Spices, old plastic tarpaulins, oil drums, hair and cow poo aren't things we normally think of as art materials. But Sheela Gowda chooses to use these unlikely materials and transforms them into amazing installations and sculptures.
Sheela Gowda was born in 1957 and lives and works in Bengalaru, India. India is the main inspiration for her work – its culture, history, religion, and what she sees around her everyday. She often makes work about the lives, work and living conditions of poor people in India who are often forgotten about.
She is famous for using unlikely things to make her art. These are things used every day in India, but to Sheela Gowda they have a symbolic and sometimes mystical meaning. For example the scraps of tarpaulin and old oil drums she uses in her installations represent the simple slum houses of poor Indian workers, as this is often what they use to construct them.
She also often uses thread, incense (a material which gives off a sweet smell when it burns), and a bright red spice called kumkum. Thread and incense feature in Hindu ceremonies, so become symbols of culture, religion and ritual. Kumkum is associated with energy and is used to make a mark on people's foreheads as part of religious and social rituals.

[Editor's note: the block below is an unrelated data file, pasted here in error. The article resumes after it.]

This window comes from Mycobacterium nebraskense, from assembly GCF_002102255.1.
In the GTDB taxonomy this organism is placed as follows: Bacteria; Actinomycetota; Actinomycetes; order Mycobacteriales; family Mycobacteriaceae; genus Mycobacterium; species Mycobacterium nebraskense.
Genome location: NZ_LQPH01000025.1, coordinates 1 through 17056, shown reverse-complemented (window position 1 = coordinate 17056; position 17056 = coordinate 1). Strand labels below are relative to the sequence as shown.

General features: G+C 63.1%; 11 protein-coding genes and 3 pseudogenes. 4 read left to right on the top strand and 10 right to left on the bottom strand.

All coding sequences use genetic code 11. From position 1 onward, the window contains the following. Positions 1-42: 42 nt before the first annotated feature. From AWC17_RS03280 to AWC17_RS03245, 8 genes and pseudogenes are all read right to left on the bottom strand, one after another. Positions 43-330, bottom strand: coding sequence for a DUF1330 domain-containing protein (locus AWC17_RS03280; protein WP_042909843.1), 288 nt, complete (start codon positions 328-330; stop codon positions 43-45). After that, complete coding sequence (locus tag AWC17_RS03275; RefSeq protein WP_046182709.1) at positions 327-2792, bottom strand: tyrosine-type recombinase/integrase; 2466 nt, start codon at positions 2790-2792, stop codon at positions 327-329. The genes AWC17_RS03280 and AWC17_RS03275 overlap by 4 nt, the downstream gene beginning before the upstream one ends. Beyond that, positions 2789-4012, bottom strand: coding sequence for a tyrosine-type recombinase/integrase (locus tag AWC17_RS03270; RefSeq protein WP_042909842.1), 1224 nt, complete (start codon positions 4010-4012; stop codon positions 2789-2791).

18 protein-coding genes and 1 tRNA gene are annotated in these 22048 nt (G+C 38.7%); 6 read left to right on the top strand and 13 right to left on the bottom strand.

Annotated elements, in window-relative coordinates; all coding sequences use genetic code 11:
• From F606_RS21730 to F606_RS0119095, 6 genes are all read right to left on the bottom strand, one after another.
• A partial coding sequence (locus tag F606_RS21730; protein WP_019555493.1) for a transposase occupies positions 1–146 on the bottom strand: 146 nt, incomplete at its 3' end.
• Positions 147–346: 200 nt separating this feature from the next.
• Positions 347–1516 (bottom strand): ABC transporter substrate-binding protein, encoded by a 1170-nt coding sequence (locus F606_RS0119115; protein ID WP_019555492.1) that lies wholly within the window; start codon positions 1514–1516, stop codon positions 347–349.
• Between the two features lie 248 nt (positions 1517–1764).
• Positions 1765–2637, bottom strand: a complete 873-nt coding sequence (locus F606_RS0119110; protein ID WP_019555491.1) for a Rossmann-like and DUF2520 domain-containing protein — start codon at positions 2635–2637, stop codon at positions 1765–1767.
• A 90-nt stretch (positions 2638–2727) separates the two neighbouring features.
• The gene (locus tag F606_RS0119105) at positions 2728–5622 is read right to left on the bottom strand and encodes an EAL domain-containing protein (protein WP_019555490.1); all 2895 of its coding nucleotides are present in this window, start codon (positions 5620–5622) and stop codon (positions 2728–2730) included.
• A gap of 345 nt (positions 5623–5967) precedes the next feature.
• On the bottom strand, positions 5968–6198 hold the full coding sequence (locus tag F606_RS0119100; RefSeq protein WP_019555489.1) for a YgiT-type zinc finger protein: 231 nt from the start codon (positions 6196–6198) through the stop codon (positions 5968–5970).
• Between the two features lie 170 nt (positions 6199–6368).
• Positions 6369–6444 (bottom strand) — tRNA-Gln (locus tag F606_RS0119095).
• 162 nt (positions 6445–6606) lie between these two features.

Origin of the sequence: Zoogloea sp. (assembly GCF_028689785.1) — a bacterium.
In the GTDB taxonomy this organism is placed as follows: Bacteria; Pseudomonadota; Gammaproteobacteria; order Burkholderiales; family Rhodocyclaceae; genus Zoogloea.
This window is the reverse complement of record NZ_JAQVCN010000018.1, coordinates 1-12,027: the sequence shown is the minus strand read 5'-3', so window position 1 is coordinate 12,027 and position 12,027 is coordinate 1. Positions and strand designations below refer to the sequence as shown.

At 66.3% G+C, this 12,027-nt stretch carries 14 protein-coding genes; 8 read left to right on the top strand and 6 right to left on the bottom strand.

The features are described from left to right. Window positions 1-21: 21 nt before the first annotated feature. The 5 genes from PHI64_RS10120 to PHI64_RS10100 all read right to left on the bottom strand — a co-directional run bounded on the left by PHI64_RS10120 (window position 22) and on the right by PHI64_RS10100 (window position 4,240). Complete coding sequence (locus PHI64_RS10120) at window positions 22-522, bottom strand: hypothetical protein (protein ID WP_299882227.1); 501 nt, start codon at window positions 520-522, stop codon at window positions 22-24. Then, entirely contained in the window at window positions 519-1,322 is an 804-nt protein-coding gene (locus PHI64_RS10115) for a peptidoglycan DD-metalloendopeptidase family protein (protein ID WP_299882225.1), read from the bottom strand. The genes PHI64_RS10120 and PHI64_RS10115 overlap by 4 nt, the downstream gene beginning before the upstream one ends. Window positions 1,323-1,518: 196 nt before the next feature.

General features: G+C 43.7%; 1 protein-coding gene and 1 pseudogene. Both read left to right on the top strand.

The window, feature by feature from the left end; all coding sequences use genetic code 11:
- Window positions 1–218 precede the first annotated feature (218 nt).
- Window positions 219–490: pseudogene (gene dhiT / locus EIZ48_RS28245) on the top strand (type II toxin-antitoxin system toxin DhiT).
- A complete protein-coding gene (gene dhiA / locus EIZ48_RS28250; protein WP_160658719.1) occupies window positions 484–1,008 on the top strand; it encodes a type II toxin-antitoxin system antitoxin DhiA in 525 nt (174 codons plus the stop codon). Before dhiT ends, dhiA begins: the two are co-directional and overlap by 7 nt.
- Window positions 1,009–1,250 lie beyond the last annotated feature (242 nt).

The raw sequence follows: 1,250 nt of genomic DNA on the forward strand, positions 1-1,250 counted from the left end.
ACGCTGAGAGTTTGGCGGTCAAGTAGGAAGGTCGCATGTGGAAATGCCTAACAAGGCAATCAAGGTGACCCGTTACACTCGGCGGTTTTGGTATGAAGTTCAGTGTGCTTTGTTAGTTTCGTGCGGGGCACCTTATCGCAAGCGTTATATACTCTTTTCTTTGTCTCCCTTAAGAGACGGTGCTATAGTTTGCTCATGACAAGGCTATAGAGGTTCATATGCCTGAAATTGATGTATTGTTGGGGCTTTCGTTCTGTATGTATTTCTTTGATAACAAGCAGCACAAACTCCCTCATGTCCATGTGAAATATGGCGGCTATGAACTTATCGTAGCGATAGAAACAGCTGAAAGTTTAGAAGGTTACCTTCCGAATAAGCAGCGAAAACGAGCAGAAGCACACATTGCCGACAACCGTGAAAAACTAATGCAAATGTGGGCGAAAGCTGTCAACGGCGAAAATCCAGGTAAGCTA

The shapes in the artwork below are made from the paste used to make incense. In the exhibition she burns these so the shapes melt into dust and leave only burn marks to show where they were.
Sheela Gowda usually begins her artworks by choosing a material that interests her and tests out its physical qualities (as well as thinking about its symbolic meaning). What can the material do? How can it be transformed? What structure can she make from it?
By playing with the materials and what they can do she makes installations and sculptures that look abstract. But because the materials she uses represent or symbolise things about life in India, the artworks also powerfully put across her thoughts, ideas and feelings.